Tuesday Writing Tip – Coping With Creative Disappointment

Artistic disappointment

Every time we submit a piece of writing or artwork to be read or judged, we’re putting a very personal piece of ourselves ‘out there’ so it’s inevitable that this will sometimes lead to disappointment.

Last week the CBCA shortlists and notables were announced so for some authors and illustrators these feelings of hurt and possibly sadness will be particularly acute at the moment.

As usual there was some discussion after the announcements about the fabulous books that had missed out. And it’s inevitable that some great books won’t make the list because the judges are people, and their decisions must be affected by things like mood, personal circumstances and preferences – all things that a book creator has no control over.

I didn’t have anything entered in this year’s awards but I have friends who triumphed and some who weren’t mentioned on the lists – and for those people, I felt the disappointment.

Between awards, negative reviews and rejections, it’s no wonder that creative people go through emotional slumps, crises of confidence and disappointment.

10 Tips to Help You Cope With Creative Disappointment

So how do you work through these times and come out the other end stronger and with a greater desire than ever to get your work out there?

1.  Don’t take rejections or disappointments personally. They are not a rejection of YOU, they are a response to ONE particular piece of work – often just one person’s opinion.

2. Try to be analytical about any feedback or suggestions that come with the rejection. Do you think they will make your work better or will they take your work in a direction that doesn’t fit with your vision for the work? If so, you don’t have to take them on board.

3.  Be kind to yourself. Allow yourself time to come to terms with the disappointment. You are allowed to be disappointed. Be sad, but be determined not to let this stop you from creating. It might be that what you have created isn’t right for the market just now, but it could be a bestseller in the future – or in another form – or even another country.

4.  Keep creating. Channel that disappointment into something new – a project that excites you. Allow the disappointment to motivate you and spur you on.

5.  Eat chocolate – this is a great temporary fix:) Or do something else that makes you happy.

Close-up of Chocolate

6.  Don’t dwell on it – don’t look at every Facebook post and Twitter post about the awards and stew.  If it makes you angry to read posts about an award you missed out on or an author who succeeded with a publisher who rejected you, then don’t read them. Stay away from Facebook and Twitter until you stop feeling like this. Dwelling on disappointments can stifle your creativity and just make you more unhappy.

7. Vent and move on. Discuss your disappointment with trusted fellow creators. It’s absolutely normal to feel disappointment. Empathy for your situation can help you feel better, but don’t overdo it or it could make you feel worse. Vent then move on to new projects that excite you.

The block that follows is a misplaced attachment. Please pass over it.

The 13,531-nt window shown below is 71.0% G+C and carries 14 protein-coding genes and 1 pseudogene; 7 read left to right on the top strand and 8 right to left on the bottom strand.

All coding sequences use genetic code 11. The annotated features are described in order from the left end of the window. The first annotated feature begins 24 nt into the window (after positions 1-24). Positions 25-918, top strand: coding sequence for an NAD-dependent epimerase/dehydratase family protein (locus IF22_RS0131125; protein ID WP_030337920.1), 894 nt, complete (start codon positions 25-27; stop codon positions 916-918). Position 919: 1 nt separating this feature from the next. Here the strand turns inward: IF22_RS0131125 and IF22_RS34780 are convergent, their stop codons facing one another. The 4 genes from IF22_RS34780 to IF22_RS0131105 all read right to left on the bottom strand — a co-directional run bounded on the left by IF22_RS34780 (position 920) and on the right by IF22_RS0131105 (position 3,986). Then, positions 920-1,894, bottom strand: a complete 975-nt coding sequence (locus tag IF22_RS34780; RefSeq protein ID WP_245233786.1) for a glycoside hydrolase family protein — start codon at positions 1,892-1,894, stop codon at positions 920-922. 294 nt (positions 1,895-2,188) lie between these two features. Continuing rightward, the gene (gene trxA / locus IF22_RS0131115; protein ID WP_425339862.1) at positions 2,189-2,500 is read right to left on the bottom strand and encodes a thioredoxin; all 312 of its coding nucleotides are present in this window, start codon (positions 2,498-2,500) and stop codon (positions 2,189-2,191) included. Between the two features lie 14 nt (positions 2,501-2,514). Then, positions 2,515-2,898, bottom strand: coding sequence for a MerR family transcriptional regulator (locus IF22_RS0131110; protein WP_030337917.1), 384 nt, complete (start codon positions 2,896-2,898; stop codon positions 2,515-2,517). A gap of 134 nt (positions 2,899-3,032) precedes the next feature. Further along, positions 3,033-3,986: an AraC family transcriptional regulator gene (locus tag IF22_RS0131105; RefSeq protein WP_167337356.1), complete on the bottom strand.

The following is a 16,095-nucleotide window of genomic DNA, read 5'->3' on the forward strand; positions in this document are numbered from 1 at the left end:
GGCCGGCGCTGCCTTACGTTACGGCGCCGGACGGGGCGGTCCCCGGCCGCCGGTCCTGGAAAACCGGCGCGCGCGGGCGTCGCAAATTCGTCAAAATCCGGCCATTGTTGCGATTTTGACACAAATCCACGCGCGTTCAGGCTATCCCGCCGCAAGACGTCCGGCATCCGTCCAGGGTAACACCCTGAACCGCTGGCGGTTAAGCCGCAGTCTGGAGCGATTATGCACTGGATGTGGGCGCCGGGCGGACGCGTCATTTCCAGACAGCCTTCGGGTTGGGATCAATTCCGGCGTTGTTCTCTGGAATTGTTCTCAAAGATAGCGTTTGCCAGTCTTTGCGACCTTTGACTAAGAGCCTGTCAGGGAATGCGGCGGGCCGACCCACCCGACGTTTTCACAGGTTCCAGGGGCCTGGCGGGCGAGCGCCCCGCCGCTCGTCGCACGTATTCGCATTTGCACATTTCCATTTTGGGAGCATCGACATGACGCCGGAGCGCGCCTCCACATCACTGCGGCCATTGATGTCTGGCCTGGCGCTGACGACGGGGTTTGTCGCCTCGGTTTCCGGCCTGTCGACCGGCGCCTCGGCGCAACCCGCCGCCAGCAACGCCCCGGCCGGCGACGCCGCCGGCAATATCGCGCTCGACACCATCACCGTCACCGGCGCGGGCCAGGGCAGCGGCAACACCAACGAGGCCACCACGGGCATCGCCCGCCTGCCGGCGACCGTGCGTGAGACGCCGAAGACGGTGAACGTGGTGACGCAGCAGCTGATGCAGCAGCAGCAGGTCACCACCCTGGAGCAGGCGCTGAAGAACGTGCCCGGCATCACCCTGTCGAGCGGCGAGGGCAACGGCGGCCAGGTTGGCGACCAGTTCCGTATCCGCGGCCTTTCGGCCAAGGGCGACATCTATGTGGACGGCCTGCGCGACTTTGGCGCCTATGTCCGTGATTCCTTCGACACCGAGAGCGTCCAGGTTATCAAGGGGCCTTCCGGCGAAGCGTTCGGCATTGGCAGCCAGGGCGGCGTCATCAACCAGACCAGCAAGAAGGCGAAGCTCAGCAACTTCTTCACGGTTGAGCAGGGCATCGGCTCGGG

8.  If you don’t have a new project in mind – read and read until you find a book that is so wonderful it inspires you to pick up your pen, computer, paintbrush or drawing tablet again.

9.  Do something that makes you feel good about yourself. It might be creative, it might be something totally unrelated like volunteering to read to children who don’t have anyone to read to them. When you see how much pleasure they get from books, it might inspire you to go back and create them.

10.  Be happy for the people who were on the awards list. Consider that they have probably worked just as hard as you and are no less deserving. Be optimistic that your turn will come.

How do you cope with disappointment?

If you have any tips please feel free to share them in the comments section of this post.

Happy writing:)

Dee

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6 thoughts on “Tuesday Writing Tip – Coping With Creative Disappointment

  1. Most sage advice Dee. I especially enjoyed the exaggerated enlarged chocky pic. Are we supposed to eat that much in one go to salve the damaged soul?! I have taken to accepting (not in a negative way) defeat even before the fat lady has finished singing. In other words, once the thing is sent and said and done and in the hands of fate, I move on to the next project with renewed vigour. If fate rewards me for the past effort – tremendous, if not there’s always something else to submit…or there should be. Falling in love with one piece of work is akin to having all you eggs in one basket. And they may not all hatch.

  2. Dimity,

    In times of disappointment, you can never have too much chocky:) I know exactly what you mean. It’s definitely better to focus on a new project and try not to dwell on the fate of a piece that’s out on submission.

    I hope all your writing projects are progressing well:)

    Dee

  3. All great advice! I especially liked the point you made about getting inspired and moving onto another project–that’s what always helps me out with disappointment, because I can tell myself that whatever piece has been rejected isn’t the only piece I’ve written…that…and baking gets me through 🙂

  4. Thanks writer Mead:)

    And thanks for your tip. I’ve never tried baking … what a great idea … especially if it’s chocolate related:)

    I love your attitude to rejection. We can’t pin all our hopes on one thing can we? It always helps to have another submission to send out and hope for.

    Good luck with your submission:)

    Dee

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